2) When do classes take place at Aalborg Sprogcenter?
There are four shifts of classes at Aalborg Sprogcenter. The day class shifts are from 8:30 to 11:45 and from 12:15 to 15:30. If you opt for evening classes you will either have class from 16:30 to 18:40 or 19:00 to 21:10. You can discuss your preferred shift when you have your intake interview, although you might not necessarily get your first choice.
3) Where do my classmates come from?
Students at Aalborg Sprogcenter hail from over 40 countries. While there has been an ebb and flow of nationalities over the years, a large number of students currently enrolled at the school come from Romania and Bulgaria.
4) What training do instructors have?
Danish teachers at Aalborg Sprogcenter have one of two types of training: either they completed a university degree in languages or Danish or they went through a folkeskolen seminar-based system of training. However, teachers hired now must have completed a Master degree in Danish at the university level.
5) Are there other options for me if I cannot attend Aalborg Sprogcenter or would prefer to take private lessons?
Aalborg University used to offer Danish to foreigners; they have since discontinued this program as all efforts are now being concentrated in the state-authorized Sprogcenter. For students who would like an alternative, AOF (adult education school) offers some Danish courses that focus on writing. Students who complete the Sprogcenter program can opt to further their language learning at VUC. If you want to attend university classes in Danish, you must receive a score of at least 10 out of 12 on Prøve Dansk 3 (which is the final national Danish proficiency exam, taken after completing all modules in Dansk 3) and then continue in the ‘Studieprøven’ course at Aalborg Sprogcenter. There are currently around 22 students enrolled in this program. Private lessons are an option as well but students must pay for them on their own. I know one person who has gone this route recently – she received 40 hours of one-on-one instruction at a cost of DKK30,000.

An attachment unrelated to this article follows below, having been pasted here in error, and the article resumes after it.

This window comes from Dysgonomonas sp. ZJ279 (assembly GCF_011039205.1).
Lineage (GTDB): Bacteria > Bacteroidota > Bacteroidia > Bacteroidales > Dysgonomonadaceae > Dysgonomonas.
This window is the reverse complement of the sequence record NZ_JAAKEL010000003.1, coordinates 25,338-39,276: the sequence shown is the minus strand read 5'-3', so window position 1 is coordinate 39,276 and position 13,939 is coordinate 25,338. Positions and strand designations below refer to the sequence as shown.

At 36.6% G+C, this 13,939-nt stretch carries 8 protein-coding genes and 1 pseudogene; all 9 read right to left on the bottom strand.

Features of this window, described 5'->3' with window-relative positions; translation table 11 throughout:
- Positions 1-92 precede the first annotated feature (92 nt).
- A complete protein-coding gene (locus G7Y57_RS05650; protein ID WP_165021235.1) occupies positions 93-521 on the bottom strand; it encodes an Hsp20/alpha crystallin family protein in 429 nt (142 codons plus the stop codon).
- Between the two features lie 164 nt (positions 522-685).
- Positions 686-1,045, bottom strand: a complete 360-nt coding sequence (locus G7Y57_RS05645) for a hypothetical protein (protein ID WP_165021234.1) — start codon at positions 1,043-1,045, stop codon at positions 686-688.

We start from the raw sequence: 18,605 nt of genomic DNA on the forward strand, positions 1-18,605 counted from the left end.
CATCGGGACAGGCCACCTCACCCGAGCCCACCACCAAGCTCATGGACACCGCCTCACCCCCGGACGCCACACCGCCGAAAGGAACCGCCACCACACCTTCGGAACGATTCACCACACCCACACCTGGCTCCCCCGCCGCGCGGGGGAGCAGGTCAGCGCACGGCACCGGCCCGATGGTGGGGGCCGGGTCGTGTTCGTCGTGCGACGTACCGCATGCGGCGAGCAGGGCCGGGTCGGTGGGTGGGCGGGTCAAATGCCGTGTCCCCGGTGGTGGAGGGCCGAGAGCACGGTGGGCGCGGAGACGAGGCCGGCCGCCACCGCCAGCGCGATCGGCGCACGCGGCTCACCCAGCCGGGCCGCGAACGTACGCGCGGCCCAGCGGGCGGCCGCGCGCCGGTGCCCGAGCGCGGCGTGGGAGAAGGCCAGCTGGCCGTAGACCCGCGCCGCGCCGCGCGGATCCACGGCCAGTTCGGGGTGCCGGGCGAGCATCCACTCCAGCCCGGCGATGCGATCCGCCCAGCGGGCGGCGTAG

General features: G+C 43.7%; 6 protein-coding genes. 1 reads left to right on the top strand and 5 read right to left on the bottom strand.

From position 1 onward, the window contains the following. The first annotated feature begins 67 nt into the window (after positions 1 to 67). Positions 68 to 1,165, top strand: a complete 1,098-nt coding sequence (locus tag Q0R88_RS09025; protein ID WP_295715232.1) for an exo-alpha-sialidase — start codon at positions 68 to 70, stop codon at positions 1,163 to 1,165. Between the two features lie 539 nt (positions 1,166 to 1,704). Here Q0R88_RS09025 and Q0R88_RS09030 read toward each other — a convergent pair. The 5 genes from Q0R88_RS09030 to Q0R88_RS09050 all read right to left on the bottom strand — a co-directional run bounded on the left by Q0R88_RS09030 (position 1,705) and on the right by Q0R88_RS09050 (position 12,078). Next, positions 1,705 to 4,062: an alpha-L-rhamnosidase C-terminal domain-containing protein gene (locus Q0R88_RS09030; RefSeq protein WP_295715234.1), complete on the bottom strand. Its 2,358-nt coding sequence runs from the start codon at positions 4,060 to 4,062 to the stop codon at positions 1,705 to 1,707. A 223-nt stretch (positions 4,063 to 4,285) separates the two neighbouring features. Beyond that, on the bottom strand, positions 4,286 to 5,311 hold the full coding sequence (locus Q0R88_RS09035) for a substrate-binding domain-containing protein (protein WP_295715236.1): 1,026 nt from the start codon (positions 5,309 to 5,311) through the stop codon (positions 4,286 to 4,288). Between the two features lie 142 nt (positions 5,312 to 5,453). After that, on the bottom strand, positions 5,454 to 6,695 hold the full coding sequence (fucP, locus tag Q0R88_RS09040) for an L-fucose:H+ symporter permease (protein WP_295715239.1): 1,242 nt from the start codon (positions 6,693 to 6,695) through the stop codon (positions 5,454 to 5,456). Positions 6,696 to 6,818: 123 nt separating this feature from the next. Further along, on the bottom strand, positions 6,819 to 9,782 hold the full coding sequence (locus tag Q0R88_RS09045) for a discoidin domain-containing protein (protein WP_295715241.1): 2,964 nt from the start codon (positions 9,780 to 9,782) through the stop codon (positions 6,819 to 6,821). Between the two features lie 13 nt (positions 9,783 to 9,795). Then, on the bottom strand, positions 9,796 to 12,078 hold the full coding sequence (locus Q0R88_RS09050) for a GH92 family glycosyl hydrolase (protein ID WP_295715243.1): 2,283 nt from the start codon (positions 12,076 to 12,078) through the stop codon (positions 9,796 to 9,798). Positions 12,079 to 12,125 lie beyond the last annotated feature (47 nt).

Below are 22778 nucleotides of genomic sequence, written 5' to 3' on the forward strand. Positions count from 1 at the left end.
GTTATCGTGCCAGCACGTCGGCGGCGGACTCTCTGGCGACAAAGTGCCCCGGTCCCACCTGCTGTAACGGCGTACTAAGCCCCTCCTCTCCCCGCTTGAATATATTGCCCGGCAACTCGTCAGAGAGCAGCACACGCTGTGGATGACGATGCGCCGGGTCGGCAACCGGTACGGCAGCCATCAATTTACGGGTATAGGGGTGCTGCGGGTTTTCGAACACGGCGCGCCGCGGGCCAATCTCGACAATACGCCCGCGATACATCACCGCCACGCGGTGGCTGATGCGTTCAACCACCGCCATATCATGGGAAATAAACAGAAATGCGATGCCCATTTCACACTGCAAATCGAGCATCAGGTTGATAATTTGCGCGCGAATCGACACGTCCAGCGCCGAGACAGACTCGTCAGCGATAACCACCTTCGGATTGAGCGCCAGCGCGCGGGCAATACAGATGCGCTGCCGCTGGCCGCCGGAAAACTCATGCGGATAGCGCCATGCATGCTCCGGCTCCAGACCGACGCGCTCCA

6) How do I get started at Aalborg Sprogcenter?
Once you have registered at Aalborg Kommune and have a CPR number, you will receive a letter that states you have the right to enroll in Danish classes at Aalborg Sprogcenter. (Incidentally, it is from this time – when you receive this letter from the commune – that the clock starts ticking. In other words, the beginning of your 3-year period to study Danish starts when this letter arrives in your mailbox.) You will then receive a letter from the Sprogcenter inviting you to an information meeting at which you learn about the Danish language program. At this meeting you will sign a paper confirming your interest in enrolling. Next you will receive a letter inviting you to a placement interview at which you will describe your educational background, your motivation for learning Danish and your availability. Finally, you will receive a letter telling you when you will begin and in which class you have been placed.
7) What are the language requirements for people who want to immigrate to Denmark under the family reunification program or gain permanent residency here?